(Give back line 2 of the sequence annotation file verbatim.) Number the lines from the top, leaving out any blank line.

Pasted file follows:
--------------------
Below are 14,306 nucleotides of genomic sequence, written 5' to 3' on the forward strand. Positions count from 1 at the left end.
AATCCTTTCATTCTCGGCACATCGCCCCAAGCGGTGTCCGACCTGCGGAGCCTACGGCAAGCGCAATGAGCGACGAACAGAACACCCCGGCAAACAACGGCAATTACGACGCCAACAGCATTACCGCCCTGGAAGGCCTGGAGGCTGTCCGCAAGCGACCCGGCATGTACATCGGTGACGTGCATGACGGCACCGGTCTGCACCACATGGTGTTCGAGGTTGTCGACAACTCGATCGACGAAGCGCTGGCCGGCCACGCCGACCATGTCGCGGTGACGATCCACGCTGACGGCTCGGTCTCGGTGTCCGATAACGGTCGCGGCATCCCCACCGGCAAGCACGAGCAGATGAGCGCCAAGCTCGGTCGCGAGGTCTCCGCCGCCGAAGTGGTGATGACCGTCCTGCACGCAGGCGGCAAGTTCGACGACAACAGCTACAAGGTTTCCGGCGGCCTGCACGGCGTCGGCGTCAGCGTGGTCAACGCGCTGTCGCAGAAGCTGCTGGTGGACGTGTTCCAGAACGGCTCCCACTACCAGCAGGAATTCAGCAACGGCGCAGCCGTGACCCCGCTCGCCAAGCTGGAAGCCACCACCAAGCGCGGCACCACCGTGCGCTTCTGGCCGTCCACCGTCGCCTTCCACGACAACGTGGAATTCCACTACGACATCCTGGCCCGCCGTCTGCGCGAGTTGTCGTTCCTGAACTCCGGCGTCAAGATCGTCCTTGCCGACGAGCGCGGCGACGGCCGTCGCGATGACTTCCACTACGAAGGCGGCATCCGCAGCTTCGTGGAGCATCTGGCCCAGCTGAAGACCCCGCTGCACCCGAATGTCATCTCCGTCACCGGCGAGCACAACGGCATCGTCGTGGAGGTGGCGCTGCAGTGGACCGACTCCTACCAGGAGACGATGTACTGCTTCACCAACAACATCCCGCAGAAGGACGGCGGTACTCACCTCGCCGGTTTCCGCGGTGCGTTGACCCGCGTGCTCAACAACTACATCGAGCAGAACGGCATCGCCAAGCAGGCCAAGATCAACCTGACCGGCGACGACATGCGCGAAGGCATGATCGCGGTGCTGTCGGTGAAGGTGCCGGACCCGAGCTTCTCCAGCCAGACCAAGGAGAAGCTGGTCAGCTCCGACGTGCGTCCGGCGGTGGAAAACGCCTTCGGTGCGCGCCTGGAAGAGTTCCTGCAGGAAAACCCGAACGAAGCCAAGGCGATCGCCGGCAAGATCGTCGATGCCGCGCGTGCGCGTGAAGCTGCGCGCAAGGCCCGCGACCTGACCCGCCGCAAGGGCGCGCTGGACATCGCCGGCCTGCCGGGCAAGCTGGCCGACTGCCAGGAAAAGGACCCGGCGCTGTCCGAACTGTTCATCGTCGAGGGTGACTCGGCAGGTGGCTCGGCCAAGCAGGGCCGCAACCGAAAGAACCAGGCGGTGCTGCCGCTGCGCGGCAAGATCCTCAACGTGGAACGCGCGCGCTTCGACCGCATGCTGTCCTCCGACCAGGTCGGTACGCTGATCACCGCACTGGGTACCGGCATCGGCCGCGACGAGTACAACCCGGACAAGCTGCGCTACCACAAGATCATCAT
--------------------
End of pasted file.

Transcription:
AATCCTTTCATTCTCGGCACATCGCCCCAAGCGGTGTCCGACCTGCGGAGCCTACGGCAAGCGCAATGAGCGACGAACAGAACACCCCGGCAAACAACGGCAATTACGACGCCAACAGCATTACCGCCCTGGAAGGCCTGGAGGCTGTCCGCAAGCGACCCGGCATGTACATCGGTGACGTGCATGACGGCACCGGTCTGCACCACATGGTGTTCGAGGTTGTCGACAACTCGATCGACGAAGCGCTGGCCGGCCACGCCGACCATGTCGCGGTGACGATCCACGCTGACGGCTCGGTCTCGGTGTCCGATAACGGTCGCGGCATCCCCACCGGCAAGCACGAGCAGATGAGCGCCAAGCTCGGTCGCGAGGTCTCCGCCGCCGAAGTGGTGATGACCGTCCTGCACGCAGGCGGCAAGTTCGACGACAACAGCTACAAGGTTTCCGGCGGCCTGCACGGCGTCGGCGTCAGCGTGGTCAACGCGCTGTCGCAGAAGCTGCTGGTGGACGTGTTCCAGAACGGCTCCCACTACCAGCAGGAATTCAGCAACGGCGCAGCCGTGACCCCGCTCGCCAAGCTGGAAGCCACCACCAAGCGCGGCACCACCGTGCGCTTCTGGCCGTCCACCGTCGCCTTCCACGACAACGTGGAATTCCACTACGACATCCTGGCCCGCCGTCTGCGCGAGTTGTCGTTCCTGAACTCCGGCGTCAAGATCGTCCTTGCCGACGAGCGCGGCGACGGCCGTCGCGATGACTTCCACTACGAAGGCGGCATCCGCAGCTTCGTGGAGCATCTGGCCCAGCTGAAGACCCCGCTGCACCCGAATGTCATCTCCGTCACCGGCGAGCACAACGGCATCGTCGTGGAGGTGGCGCTGCAGTGGACCGACTCCTACCAGGAGACGATGTACTGCTTCACCAACAACATCCCGCAGAAGGACGGCGGTACTCACCTCGCCGGTTTCCGCGGTGCGTTGACCCGCGTGCTCAACAACTACATCGAGCAGAACGGCATCGCCAAGCAGGCCAAGATCAACCTGACCGGCGACGACATGCGCGAAGGCATGATCGCGGTGCTGTCGGTGAAGGTGCCGGACCCGAGCTTCTCCAGCCAGACCAAGGAGAAGCTGGTCAGCTCCGACGTGCGTCCGGCGGTGGAAAACGCCTTCGGTGCGCGCCTGGAAGAGTTCCTGCAGGAAAACCCGAACGAAGCCAAGGCGATCGCCGGCAAGATCGTCGATGCCGCGCGTGCGCGTGAAGCTGCGCGCAAGGCCCGCGACCTGACCCGCCGCAAGGGCGCGCTGGACATCGCCGGCCTGCCGGGCAAGCTGGCCGACTGCCAGGAAAAGGACCCGGCGCTGTCCGAACTGTTCATCGTCGAGGGTGACTCGGCAGGTGGCTCGGCCAAGCAGGGCCGCAACCGAAAGAACCAGGCGGTGCTGCCGCTGCGCGGCAAGATCCTCAACGTGGAACGCGCGCGCTTCGACCGCATGCTGTCCTCCGACCAGGTCGGTACGCTGATCACCGCACTGGGTACCGGCATCGGCCGCGACGAGTACAACCCGGACAAGCTGCGCTACCACAAGATCATCAT